Add: The justification for considering this approach as "natural" is based on two approaches. One is Faulhaber's formula, which gives a sum of powers by the Bernoulli polynomials, and this sum has a simple uniqueness criterion: it sends polynomials to polynomials. One can then apply this to Taylor series. The trouble is, that such a method looks only to work on an extremely limited set of analytic functions: entire functions of exponential type less than $2\pi$. This limit seems a bit too onerous. This is one of the "some methods" I mentioned as having experimented with for defining the continuum sum. It is somewhat long to give the whole derivation, but for $e^{uz}$, summed from $0$ to $z-1$, and $|u| < 2\pi$, it yields $\frac{e^{uz} - 1}{e^u - 1}$. Another justification is much simpler. We know that $\Delta e^{uz} = \left(e^u - 1\right) e^{uz}$. Thus, it'd seem sensible to presume $\Sigma \left(e^u - 1\right) e^{uz} = e^{uz}$. This leads to (assuming $\Sigma$ is linear), $\Sigma e^{uz} = \frac{e^{uz}}{e^u - 1}$, and then the sum from $0$ to $z-1$ is $\frac{e^{uz} - 1}{e^u - 1}$. I suppose one could get a third justification in that both of these methods give the same result. Finally, because $\Sigma$ is linear, it is no big step to obtain the result for periodic functions.

  • 1
    $\begingroup$ how about an integral $\endgroup$
    – h10
    Commented Dec 15, 2010 at 1:46
  • 1
    $\begingroup$ How would an integral help? $\endgroup$ Commented Dec 15, 2010 at 2:09
  • $\begingroup$ Your sum of factorials would be simpler if you started with zero. $\endgroup$
    – S. Carnahan
    Commented Dec 15, 2010 at 14:26

1 Answer 1


Let me rephrase your question in the special case $a=0$ and $b=t$. Your sum is given for $t$ a nonnegative integer, and you want a general and natural procedure to define a function $F(t)$ on $t\ge0$ such that $F(n)$ is equal to the sum when $n=0,1,2,\dots$.

Now, there is a 'natural' and I would say standard wey to give a meaning to a sum $\sum a_n$ up to a real value, just by smoothing (if you prefer, convolution): fix a smooth function $\chi(t)$ equal to 1 for $t\le1/4$ and vanishing for $t>3/4$, and define $$F(t)=\sum a_n\chi(n-t).$$

In your original problem, the values $a_n$ arise as special values of a function $f(n)$, but I think this point of view is misleading; there are $\infty$ functions with the same values at integers, sometimes even nicer than the one of your choice, so what does it mean to deduce the form of $F$ in a natural way from $f$? when your data does not keep into account the precise form of $f$? I'm only trying to say that your original question is ill-defined.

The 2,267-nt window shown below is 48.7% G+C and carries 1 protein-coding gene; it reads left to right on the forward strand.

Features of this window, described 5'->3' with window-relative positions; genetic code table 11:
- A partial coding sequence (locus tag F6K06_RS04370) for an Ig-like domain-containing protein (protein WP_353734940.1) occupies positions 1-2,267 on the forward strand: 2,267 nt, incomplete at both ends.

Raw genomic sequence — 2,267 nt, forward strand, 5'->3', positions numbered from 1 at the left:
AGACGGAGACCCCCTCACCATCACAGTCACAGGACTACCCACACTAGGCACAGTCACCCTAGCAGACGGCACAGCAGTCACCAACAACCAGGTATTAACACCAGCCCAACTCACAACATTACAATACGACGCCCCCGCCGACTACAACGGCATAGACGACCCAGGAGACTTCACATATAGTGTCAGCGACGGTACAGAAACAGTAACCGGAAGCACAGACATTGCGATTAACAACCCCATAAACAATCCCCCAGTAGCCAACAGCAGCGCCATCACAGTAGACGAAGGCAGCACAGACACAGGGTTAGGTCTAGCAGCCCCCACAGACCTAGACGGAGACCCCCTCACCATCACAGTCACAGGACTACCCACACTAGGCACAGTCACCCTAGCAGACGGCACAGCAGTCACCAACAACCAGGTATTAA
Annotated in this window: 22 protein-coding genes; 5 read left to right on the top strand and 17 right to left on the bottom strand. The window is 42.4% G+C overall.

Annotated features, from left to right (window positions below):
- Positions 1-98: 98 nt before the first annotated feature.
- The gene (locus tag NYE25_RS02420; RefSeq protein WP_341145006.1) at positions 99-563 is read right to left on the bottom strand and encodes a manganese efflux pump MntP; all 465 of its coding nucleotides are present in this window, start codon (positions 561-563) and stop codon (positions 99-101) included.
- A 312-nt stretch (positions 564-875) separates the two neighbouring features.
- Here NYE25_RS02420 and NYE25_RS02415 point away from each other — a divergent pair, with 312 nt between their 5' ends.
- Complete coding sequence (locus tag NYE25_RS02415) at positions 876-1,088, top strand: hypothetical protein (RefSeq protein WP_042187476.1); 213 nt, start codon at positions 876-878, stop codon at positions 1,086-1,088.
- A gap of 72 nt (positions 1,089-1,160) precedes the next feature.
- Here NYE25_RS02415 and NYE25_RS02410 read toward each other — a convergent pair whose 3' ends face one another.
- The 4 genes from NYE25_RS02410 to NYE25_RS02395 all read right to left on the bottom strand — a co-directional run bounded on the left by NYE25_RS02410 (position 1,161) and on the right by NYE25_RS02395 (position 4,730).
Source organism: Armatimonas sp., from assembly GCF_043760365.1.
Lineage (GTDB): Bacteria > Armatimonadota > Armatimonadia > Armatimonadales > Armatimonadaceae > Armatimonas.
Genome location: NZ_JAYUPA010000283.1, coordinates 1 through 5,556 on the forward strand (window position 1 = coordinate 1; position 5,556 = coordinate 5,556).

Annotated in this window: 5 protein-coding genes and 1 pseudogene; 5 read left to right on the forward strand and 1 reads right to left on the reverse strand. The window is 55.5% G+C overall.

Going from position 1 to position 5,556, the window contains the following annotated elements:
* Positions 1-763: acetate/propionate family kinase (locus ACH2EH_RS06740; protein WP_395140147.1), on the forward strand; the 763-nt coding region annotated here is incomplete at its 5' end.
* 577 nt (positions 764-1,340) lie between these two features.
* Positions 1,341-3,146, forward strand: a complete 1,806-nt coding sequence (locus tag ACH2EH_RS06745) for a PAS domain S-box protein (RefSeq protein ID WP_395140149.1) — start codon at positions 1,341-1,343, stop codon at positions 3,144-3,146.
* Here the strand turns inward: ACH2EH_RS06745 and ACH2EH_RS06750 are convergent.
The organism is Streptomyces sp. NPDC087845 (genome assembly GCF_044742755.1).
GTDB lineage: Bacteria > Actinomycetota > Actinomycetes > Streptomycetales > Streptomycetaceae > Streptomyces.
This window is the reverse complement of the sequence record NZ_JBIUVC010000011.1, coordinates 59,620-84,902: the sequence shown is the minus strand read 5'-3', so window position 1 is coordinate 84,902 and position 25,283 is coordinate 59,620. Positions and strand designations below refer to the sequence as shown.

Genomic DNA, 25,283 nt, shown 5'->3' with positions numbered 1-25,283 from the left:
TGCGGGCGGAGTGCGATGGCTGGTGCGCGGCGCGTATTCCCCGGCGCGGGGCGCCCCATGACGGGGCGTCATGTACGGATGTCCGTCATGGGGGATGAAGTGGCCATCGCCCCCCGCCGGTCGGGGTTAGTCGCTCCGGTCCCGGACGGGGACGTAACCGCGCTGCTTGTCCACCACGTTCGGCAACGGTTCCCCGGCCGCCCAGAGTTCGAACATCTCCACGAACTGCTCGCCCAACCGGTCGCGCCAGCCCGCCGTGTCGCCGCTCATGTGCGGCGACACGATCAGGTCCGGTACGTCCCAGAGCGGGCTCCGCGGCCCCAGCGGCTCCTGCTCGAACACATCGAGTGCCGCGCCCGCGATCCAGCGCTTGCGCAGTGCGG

• $\begingroup$ The specific question was about this particular method chosen: if you defined a continuum sum this way for periodic entire functions, could you take a limit in the given manner to define sums for aperiodic ones? Also, what do you mean by "nonlinear"? It is a linear operator on all the Fourier series with a given period. As for the naturalness, the post was getting long -- but if you want it added in I'll just add it. $\endgroup$ Commented Dec 15, 2010 at 19:30
  • $\begingroup$ I edited out the last part of my answer (which is not actually an answer to your question!) since it was too vague and speculative. I like your question and I find it interesting. Only, I think this is not the best approach to the original problem, you are introducing a series of constraints which are not related with it. $\endgroup$ Commented Dec 15, 2010 at 23:21
  • $\begingroup$ I also added that the input function should be defined on non-integer numbers. $\endgroup$ Commented Dec 15, 2010 at 23:47
  • $\begingroup$ I just rewrote some of the post. Hopefully, it is clearer now. I'm not considering it as a problem of just interpolating values, but as solving a functional equation, which introduces more structure to the problem and also takes into account the behavior of the target function at intermediate values. "Smoothing" it over may generate a function which does not satisfy the functional equation, much less be analytic. $\endgroup$ Commented Dec 16, 2010 at 2:36
  • $\begingroup$ No your method with convolution is not natural in any sense. You just give a general solution, which is known anyway. And why did you decide that the smoothness should be the criterion? $\endgroup$
    – Anixx
    Commented Jan 10, 2011 at 6:04